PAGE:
Can Aluminum be blued?

kiddo

Active Member
hey guys, im working on making a sword right now from aluminum, and i want to blue the blade, as ther blade is described in the book as having a "blueish tint when you turn your head". I tried googling, but i got some conflicting answers, so i have two questions: is blueing what i need to do in this situation? and Can aluminum be blued? Thanks! (oh, and if it sounds like i have no idea what i should do, your completely right :lol)
 
"bluing" metal is mostly for steel. It creates an almost black look. It's a chemical process that reacts with the surface of the steel. This look can be mimicked with surface coat material they sell for steel, but it will not work on aluminum. Aluminum can be blue anodized though, or painted with an anodizing mimicked paint. But this is a completely different look, a more bright blue color. Are you looking for an almost black blade with a blue tint? Or a steel color blade with a blue tint?
 
As an example, here is blade that I made where the customer wanted the blade blue. So this is blued steel. Props to those who know what blade this is :)

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and here is a blue anodized paint: center of the shield, this is blue anodized aluminum.

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I was actually wondering something similar recently. I wondered if plated surfaces could be blued . . .

what type of plating? Probably not. Again, actual blueing is a heat and/or chemical process for the surface of steel. However, there are many other similar effects depending on what material surface you are working with. As an example, bronze and brass can be patina to an almost black finish as well, but there is no blue in it.
 
hey

the best way to achieve the blue look is to use a anodising company

they take the raw aluminium, pick the right pigment colour, add it into a bath. then the metal is lowered into the hot solution until it gradually stains the metal blue. this is how its done in the pro's
 
Bluing steel is actually a controlled for of rusting, and depending on the metallurgy of the steel, can cause a black, to blue-black, to very blue-purple appearance to the steel. It will not work on aluminum. They sell blackening products for aluminum, but they wont be good for your purpose. You would be better off with anodizing the blade, or even having the blade painted a flat dark grey, and having it sprayed with a pearl blue topcoat.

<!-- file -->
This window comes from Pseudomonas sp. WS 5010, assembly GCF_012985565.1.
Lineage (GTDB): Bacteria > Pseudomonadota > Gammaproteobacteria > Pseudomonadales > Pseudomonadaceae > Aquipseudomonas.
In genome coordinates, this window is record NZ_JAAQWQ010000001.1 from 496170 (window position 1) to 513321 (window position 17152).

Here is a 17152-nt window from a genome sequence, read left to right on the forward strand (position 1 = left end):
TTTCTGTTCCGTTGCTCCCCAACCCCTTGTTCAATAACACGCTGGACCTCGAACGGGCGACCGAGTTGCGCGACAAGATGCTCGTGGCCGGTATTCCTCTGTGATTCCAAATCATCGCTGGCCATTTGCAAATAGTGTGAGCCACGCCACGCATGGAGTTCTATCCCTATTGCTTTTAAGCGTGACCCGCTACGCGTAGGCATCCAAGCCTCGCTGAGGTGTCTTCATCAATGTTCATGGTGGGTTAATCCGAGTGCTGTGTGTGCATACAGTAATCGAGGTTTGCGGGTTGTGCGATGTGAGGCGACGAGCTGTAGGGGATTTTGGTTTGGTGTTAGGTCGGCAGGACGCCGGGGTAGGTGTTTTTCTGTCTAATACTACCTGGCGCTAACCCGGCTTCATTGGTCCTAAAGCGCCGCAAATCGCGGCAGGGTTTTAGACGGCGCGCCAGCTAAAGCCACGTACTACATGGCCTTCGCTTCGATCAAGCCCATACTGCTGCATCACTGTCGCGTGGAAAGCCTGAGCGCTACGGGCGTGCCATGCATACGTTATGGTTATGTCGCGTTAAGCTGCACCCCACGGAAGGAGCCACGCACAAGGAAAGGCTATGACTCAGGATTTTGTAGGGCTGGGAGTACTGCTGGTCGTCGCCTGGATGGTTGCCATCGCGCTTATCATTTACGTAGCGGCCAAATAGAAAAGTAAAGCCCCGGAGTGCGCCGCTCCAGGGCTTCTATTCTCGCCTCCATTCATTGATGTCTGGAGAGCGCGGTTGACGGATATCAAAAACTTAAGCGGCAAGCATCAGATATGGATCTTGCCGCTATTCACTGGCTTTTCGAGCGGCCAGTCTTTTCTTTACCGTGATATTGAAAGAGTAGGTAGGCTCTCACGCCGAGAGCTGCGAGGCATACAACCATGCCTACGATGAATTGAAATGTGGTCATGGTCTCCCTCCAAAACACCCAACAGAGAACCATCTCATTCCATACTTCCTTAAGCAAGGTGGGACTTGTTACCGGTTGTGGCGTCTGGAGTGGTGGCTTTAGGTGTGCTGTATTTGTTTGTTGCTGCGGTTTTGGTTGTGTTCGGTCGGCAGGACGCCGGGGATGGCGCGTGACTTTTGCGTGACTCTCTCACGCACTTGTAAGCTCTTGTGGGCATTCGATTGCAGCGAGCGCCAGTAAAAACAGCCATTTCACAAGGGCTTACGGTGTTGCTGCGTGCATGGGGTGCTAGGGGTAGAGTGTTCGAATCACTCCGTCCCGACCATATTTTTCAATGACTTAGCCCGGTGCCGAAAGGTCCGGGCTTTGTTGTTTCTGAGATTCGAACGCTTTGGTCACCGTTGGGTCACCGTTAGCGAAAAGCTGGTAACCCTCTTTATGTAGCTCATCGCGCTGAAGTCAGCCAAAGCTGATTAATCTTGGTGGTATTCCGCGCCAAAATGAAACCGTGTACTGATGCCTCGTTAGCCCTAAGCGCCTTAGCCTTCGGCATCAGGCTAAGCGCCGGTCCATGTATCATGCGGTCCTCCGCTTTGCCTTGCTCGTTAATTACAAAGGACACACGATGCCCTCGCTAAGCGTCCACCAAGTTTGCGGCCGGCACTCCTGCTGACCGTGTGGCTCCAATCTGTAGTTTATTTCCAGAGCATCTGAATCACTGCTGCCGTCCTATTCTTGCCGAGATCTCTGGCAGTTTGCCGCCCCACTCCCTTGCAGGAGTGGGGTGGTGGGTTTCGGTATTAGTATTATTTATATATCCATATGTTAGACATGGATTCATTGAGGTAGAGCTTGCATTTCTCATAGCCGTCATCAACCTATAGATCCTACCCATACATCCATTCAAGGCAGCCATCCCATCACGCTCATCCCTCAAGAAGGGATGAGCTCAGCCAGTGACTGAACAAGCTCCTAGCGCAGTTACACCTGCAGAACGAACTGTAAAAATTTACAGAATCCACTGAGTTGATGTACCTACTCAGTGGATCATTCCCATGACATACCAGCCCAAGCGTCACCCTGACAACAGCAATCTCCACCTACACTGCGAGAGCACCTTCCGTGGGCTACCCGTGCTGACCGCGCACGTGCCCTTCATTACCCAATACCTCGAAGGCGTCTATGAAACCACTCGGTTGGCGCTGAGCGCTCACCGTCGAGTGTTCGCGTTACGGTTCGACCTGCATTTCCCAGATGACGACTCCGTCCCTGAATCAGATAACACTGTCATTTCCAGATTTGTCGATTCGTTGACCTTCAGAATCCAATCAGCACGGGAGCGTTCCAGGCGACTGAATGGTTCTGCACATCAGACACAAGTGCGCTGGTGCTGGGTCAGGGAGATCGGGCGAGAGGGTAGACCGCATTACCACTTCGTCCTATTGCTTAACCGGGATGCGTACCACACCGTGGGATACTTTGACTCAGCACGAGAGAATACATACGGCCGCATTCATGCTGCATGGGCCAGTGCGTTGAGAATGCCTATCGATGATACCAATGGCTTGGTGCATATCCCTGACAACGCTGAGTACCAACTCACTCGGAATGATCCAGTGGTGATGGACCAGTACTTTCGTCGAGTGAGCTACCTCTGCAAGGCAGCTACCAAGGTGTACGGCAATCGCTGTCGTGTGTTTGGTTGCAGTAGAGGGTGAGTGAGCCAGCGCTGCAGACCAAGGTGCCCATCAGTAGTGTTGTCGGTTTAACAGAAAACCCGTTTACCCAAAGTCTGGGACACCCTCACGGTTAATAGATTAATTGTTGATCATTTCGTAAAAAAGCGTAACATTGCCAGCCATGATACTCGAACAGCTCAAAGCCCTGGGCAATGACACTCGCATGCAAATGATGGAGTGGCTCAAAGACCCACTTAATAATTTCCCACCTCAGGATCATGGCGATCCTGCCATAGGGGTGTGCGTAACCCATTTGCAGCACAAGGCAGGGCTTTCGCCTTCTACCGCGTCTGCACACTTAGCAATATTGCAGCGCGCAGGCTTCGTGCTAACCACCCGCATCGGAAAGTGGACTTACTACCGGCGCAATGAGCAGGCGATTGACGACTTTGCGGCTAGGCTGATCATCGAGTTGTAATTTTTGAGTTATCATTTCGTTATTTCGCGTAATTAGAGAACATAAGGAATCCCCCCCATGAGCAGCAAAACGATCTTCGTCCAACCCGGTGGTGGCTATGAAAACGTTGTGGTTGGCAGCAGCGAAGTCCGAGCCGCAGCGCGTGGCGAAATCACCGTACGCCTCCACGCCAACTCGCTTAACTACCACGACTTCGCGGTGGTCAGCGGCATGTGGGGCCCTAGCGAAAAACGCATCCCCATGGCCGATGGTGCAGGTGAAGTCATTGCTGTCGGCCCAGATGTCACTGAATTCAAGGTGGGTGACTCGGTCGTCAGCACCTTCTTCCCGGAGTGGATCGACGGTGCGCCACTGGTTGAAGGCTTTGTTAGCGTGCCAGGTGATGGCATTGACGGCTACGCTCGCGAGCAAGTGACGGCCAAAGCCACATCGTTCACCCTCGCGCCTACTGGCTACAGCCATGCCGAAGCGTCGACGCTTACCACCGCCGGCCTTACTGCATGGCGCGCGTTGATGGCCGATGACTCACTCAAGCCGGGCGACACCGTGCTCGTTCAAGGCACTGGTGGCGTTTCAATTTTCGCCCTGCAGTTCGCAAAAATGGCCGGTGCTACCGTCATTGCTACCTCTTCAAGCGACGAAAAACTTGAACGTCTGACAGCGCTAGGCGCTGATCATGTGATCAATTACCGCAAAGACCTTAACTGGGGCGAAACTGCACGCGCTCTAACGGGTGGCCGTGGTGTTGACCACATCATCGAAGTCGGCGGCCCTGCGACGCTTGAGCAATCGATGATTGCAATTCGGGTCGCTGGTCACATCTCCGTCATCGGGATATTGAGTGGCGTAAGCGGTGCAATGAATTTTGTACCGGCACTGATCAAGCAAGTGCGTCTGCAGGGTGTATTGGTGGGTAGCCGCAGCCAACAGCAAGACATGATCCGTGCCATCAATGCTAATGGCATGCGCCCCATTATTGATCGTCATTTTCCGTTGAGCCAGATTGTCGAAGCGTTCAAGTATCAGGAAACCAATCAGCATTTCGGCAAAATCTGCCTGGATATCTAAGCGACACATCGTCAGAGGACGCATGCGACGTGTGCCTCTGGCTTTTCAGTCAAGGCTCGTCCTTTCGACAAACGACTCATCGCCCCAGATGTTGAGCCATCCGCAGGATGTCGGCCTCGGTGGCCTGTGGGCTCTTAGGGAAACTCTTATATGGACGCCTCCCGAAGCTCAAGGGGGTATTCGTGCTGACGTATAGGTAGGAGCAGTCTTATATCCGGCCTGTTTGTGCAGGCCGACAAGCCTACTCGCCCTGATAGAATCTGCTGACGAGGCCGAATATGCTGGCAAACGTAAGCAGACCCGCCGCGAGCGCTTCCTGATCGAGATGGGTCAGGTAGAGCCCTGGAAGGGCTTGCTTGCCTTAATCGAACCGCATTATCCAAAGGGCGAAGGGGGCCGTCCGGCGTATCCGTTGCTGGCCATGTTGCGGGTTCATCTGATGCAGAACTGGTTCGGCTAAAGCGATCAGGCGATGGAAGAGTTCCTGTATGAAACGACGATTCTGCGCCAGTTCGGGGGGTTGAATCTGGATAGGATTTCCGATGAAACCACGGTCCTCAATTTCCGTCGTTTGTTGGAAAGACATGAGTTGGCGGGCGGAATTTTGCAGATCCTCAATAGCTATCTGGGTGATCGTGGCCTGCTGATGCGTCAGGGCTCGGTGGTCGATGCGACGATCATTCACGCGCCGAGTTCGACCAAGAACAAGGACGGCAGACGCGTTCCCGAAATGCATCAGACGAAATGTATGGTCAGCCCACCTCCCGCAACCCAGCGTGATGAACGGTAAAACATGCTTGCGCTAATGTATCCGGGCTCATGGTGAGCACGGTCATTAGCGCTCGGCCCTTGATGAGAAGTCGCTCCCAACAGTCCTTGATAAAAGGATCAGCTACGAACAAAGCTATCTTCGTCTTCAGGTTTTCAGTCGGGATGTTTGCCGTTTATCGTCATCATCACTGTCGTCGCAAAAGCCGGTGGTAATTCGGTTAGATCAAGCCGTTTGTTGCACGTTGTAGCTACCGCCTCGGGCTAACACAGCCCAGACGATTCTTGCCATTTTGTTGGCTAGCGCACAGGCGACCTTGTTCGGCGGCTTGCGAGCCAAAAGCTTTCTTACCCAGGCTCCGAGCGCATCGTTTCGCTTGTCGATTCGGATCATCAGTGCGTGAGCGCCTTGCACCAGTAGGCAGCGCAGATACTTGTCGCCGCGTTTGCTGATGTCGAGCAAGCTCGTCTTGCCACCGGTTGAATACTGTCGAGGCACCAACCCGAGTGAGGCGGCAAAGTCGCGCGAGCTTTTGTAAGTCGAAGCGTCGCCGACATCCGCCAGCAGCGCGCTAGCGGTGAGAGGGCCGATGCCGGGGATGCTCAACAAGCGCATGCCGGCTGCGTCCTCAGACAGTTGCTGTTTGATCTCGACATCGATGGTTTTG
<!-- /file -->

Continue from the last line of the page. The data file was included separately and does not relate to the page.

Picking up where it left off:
ther blade is described in the book as having a "blueish tint when you turn your head".

Typically, a blueish tint is created when the blade is being forged. The swordsmith quenches the red-hot blade in hot oil as opposed to water.
There are a few swordsmiths who offer this service (Paul Binns is the first one that springs to mind).
It looks very, very lovely!!
 
That's some great work Chris! How the hell ya' been anyway?

Wait wait.. is this Noeland Collins?? How have you been? I'm busy working on these Capt Shields :) and many other things.. like the space shuttle, and the next space shuttle replacement... you know, the little things :p
 
Typically, a blueish tint is created when the blade is being forged. The swordsmith quenches the red-hot blade in hot oil as opposed to water.
There are a few swordsmiths who offer this service (Paul Binns is the first one that springs to mind).
It looks very, very lovely!!

correction, the blueish tint is created when we temper the blade, regardless if it's oil or water or any other quench mechanism. Infact steel will get a blueish tint when it's heated to 550 - 600 F in general, no matter what else is being done to it. The color is due to the type of oxidation at the different temperatures.
 
Thanks guys! After looking at these posts, it sounds like what i really need is to use steel to give it the blueish tint as opposed to actually blueing the blade. Unfortuanely, i chose aluminum because it will be easy to cut, and i do not have the materials nescessary for steel (other than a hacksaw), so does anyone have any suggestions on a way to give the aluminum a blueish tint when looked at from a certain angle?
 
Thanks guys! After looking at these posts, it sounds like what i really need is to use steel to give it the blueish tint as opposed to actually blueing the blade. Unfortuanely, i chose aluminum because it will be easy to cut, and i do not have the materials nescessary for steel (other than a hacksaw), so does anyone have any suggestions on a way to give the aluminum a blueish tint when looked at from a certain angle?

I would lightly spray a translucent or pearlescent blue onto the blade, stressing the really lightly! that should work. Even the blueish tint in steel gives the steel an overall blue look, which does not sound like what the description was.
 
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